Some interesting things to read this Thanksgiving weekend

Dear Friends,

About a month ago, I published a story about a hiker who traveled south from New York to Florida. He met hundreds of people along the way, befriending many and smiling at all. He went by the moniker "Mostly Harmless" and told no one his actual name. In July of 2018, he was found dead in his tent. Since then, thousands of people have joined groups devoted to figuring out who he was, but no one has. My story got over 1.5m readers, but no one recognized him. I've received tips that he worked as a guide in Central Park, that he played in a punk band in Louisiana, that he bowled in Newport News Virginia, that he might have been the illegitimate son of a meth dealer between Baton Rouge and New Orleans. But none has panned out. If you recognize him, please let me know.

But there are many other wonderful things to read and listen to as well. Let's start with audio where, for the first time, I just heard Jack Hitt's extraordinary recounting of a performance of Hamlet inside of a prison. Listen to it inside of a nutshell and you'll find yourself a king of infinite space. I loved, too, this wonky podcast about the magic of the TikTok algorithm and how it actually works.

I also was captivated by a heartbreaking story about Luther and Johnny Htoo, who led a resistance army in the jungles of Burma at age 9, about the time I was reporting on that part of the world. Now they are 32 and struggling with alcohol and adulthood.

Given the news this weekend, it's worth revisiting this haunting Laura Secor story about an Iranian scientist who refused to work as an informant for the FBI. And Wesley Morris's brilliant essay on his mustache.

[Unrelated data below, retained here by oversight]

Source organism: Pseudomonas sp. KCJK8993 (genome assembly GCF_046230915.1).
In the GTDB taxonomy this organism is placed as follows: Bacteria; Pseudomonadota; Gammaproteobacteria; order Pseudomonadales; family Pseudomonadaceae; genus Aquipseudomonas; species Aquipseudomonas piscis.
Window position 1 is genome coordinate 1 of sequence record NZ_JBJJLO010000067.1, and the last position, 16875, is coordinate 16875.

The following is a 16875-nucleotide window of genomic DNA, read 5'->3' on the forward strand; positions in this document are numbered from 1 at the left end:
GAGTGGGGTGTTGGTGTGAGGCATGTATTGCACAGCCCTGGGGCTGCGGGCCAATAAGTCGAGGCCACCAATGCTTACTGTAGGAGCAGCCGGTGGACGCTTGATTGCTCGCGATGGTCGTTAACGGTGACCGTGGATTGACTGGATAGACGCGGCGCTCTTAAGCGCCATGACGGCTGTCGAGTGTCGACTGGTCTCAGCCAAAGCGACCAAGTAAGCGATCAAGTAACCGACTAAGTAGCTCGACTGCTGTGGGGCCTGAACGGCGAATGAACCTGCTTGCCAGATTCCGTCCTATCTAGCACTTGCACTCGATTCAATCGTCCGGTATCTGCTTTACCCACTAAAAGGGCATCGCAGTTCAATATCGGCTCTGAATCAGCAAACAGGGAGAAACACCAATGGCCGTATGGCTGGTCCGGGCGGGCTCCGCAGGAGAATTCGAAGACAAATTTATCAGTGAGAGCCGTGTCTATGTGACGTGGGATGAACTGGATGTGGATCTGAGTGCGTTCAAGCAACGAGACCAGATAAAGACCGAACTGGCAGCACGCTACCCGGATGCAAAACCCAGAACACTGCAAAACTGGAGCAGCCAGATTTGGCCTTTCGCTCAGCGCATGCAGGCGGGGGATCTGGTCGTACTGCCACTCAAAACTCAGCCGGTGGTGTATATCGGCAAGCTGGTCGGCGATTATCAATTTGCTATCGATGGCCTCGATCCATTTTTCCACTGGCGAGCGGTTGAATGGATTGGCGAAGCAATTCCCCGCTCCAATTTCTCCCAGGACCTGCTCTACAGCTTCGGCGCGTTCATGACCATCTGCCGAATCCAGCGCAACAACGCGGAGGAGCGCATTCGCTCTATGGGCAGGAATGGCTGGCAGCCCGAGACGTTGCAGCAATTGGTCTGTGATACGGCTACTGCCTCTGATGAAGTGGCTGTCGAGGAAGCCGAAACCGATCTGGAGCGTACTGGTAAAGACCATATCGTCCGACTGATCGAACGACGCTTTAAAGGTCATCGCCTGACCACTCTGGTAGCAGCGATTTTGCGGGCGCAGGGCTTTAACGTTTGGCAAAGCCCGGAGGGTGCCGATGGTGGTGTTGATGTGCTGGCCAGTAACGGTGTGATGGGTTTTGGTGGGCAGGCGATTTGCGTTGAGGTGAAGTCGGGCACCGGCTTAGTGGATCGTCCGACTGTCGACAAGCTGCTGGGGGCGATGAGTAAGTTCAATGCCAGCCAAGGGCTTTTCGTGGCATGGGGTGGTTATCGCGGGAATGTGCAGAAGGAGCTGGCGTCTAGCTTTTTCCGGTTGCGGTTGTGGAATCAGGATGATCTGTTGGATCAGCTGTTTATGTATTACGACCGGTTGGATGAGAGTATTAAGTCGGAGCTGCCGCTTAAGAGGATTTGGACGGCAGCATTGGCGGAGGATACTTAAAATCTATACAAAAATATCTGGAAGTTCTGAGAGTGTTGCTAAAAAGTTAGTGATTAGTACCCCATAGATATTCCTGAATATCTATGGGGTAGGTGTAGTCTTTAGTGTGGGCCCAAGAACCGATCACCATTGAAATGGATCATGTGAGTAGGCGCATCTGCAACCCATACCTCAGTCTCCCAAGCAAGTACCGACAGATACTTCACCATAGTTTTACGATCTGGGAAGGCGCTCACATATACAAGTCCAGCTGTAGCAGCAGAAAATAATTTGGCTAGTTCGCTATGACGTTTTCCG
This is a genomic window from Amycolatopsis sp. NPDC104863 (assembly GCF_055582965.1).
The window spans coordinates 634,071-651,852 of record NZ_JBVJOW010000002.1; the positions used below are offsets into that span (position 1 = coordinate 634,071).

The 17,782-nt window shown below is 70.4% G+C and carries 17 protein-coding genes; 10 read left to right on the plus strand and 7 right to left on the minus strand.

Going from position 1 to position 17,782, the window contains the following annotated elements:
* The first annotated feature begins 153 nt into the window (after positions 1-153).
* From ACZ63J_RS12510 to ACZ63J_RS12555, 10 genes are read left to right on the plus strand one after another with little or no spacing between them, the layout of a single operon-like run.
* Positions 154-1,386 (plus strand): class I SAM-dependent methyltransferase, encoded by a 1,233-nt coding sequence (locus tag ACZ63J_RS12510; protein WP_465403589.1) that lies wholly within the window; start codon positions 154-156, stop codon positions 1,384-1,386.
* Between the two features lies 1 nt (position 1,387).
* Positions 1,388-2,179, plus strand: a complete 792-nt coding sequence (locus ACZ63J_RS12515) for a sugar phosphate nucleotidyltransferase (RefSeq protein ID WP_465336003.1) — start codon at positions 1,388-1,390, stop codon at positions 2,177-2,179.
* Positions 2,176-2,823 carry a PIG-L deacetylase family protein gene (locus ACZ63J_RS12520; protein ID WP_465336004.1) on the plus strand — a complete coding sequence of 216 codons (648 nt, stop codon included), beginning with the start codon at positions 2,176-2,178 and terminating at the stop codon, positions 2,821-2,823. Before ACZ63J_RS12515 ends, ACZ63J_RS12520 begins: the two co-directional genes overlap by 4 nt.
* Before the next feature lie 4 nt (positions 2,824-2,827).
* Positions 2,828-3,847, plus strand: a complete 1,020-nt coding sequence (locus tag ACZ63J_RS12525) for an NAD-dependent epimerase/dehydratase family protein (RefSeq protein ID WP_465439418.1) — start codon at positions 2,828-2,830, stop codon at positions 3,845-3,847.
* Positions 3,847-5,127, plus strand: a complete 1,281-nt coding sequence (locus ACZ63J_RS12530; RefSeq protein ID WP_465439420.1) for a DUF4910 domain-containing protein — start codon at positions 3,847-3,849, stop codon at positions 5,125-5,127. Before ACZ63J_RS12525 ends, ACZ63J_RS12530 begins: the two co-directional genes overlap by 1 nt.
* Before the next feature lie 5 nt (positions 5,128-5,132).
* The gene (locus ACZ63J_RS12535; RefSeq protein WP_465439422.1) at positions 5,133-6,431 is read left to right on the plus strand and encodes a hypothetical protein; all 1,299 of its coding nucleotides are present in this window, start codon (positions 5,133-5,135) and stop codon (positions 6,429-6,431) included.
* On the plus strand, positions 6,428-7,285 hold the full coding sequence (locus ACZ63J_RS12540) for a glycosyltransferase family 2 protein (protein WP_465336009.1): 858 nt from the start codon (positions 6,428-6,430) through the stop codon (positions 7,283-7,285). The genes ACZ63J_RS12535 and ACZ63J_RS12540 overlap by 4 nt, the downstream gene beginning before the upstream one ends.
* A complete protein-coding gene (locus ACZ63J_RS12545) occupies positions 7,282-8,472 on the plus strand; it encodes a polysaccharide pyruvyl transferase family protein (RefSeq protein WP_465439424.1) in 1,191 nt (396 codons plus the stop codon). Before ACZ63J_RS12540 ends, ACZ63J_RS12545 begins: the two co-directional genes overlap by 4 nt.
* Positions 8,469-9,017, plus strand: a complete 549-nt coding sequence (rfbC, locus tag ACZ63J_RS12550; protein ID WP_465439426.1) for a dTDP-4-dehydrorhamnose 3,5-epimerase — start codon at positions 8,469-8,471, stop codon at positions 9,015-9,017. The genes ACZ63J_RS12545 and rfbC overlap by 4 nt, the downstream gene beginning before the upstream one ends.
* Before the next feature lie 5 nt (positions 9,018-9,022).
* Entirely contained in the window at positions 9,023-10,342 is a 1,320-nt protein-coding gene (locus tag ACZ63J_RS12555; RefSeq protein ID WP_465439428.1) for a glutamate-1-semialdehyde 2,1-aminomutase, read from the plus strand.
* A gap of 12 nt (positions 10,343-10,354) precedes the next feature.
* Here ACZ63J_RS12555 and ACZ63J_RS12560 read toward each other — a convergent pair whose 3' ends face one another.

If you haven't yet, you should also read Lauren Smiley's piece about what happened when a Washington town became convinced that they were being invaded by Antifa, and Darren Loucaides' essay about the hacker who upturned the politics of Brazil.

We all need to think a lot about the coronavirus, as the numbers continue to spike upwards. Which means it's worth digging into this terrific essay about the strange, twisted saga of Hydroxychloroquine and this one about why America keeps getting it wrong. "Army ants," Ed Yong begins, "will sometimes walk in circles until they die."

And if you're as obsessed about running as I am, here's an insightful and pained essay about a man who, three times, came within seconds of qualifying for the Olympic Trials. And so, if you've finally digested your socially-isolated Thanksgiving turkey, it may be time to head out for a jog.

But first, can you help me find Mostly Harmless?

Best, *N

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